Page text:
These dresses had no waistline and were loose, which allowed complete freedom of movement. 5. The stock market crash of 1929 halted the roaring 20s and hemlines lowered as people became more serious. Prohibition, which had fuelled much of the underground nightlife of the Jazz Age, officially came to an end during the Great Depression in 1933; as President Roosevelt famously noted, “I think this would be a good time for a beer” 6. Jazz music triggered the biggest change in fashion as styles continued over time to develop without the use of corsets or other clothing restraints. With a change in women’s fashion came a change in their role in society. Roles particularly changed in the 1st and 2nd World Wars especially when women began to work outside of the home with many starting work at wartime industrial plants.
Women began to break out of traditional sexual roles, shunning not only conservative clothing and behaviour for a newfound freedom and independence from men and expected roles within families. Jazz made room for women to work as performers and provided many other jobs for women in the music industry. One other element of Jazz that affected social attitudes and ideas was the power of lyrics. Jazz lyrics speak of the troubles, social protest and triumphs of life such as sex, money, drinking, infidelity and love. For example Bessie Smith (a Blues singer) sang a song called ‘Young Woman’s Blues’ which included the line “I ain’t gonna marry, ain’t gonna settle down”. Lines such as this would have influenced women’s thoughts and views on subjects previously not questioned and opened up subjects and taboos that had no place before the rise of Jazz.
Jazz music also had an influence on the social status (mobility) of, in particular, black Jazz musicians. Jazz music was initially rooted in the black working class ghettos, drawing its inspirations from everyday black life. Despite their social background, opportunities were given to black musicians by the radio or recording industry and soon they found themselves working and socialising across classes. Louis Armstrong (who was born on 4 August 1901) was raised in poverty in the New Orleans ghetto but by the time of his death in 1971 was wealthy, famous and one of the most respected men in America. ADD MORE Jazz Funerals – ADD INFOIn the 1930s – 1940s Jazz was resilient despite the Great Depression.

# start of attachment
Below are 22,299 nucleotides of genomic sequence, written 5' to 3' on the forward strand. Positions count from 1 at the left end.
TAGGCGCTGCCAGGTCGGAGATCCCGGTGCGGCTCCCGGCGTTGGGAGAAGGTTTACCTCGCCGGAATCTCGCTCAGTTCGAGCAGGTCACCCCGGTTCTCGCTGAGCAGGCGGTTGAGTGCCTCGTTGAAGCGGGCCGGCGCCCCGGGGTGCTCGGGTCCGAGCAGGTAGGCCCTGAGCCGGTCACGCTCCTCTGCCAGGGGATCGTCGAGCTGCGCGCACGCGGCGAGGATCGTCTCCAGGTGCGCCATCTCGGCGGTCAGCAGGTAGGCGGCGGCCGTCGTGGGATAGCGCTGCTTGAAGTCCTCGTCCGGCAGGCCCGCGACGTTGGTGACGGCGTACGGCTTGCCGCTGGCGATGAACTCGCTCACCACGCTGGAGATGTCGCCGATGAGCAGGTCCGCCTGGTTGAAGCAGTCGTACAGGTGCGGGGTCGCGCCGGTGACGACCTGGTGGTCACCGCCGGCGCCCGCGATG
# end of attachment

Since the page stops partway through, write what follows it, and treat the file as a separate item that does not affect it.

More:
While businesses, including the record industry, were failing, dance halls were packed with people dancing the jitterbug to the music of big bands, which would come to be called swing music. The 1940s saw the onset of American involvement in World War II, and partially as a result, the rise of bebop and the decline of swing 7. All these sub-genres of Jazz developed and thrived because of the effect of Jazz on morale especially in time of social conflict. Jazz music is well known for benefitting people emotionally and physically 8, by helping to reduce stress, stimulate the mind and by being, as quoted by American author-poet Aberjhani “one of those dazzling diamonds of creative industry that help human beings make sense out of the comedies and tragedies that contextualize our lives.”. In New Orleans, people decide to celebrate funerals by carrying the coffin through the streets with a marching jazz band following it.